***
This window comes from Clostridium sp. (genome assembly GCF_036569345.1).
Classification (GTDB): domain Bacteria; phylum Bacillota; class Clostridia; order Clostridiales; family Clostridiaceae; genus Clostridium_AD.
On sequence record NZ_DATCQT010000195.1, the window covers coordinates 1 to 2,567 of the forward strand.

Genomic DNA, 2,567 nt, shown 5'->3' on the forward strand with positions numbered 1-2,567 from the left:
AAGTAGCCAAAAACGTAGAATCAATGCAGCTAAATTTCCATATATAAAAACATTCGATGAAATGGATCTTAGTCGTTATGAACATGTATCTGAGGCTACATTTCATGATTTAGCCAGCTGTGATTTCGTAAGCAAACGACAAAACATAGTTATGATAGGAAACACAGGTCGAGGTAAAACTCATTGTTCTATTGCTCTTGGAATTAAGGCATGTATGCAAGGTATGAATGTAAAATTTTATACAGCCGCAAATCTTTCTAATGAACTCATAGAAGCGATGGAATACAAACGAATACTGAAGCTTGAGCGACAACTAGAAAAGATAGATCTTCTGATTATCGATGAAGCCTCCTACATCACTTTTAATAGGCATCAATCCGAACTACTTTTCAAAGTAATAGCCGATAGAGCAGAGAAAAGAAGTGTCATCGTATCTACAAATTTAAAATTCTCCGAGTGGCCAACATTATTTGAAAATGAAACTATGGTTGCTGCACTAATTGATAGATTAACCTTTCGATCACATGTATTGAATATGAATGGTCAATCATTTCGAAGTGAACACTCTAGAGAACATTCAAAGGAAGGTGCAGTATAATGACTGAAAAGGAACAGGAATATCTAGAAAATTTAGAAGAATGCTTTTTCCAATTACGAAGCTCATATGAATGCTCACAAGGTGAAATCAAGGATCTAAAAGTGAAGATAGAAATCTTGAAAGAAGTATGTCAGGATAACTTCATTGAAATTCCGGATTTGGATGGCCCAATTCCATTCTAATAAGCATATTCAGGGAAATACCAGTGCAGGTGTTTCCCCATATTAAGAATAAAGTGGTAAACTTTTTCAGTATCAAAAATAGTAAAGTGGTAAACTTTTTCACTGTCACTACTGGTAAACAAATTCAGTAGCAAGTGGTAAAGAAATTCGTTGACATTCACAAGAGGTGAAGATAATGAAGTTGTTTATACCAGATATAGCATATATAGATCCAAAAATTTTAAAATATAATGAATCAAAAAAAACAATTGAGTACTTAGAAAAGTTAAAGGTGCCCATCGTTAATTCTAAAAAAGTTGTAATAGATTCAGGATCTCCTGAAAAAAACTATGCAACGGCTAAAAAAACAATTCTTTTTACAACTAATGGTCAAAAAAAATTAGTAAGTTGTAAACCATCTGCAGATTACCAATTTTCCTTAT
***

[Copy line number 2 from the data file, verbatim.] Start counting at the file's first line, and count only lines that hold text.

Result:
Classification (GTDB): domain Bacteria; phylum Bacillota; class Clostridia; order Clostridiales; family Clostridiaceae; genus Clostridium_AD.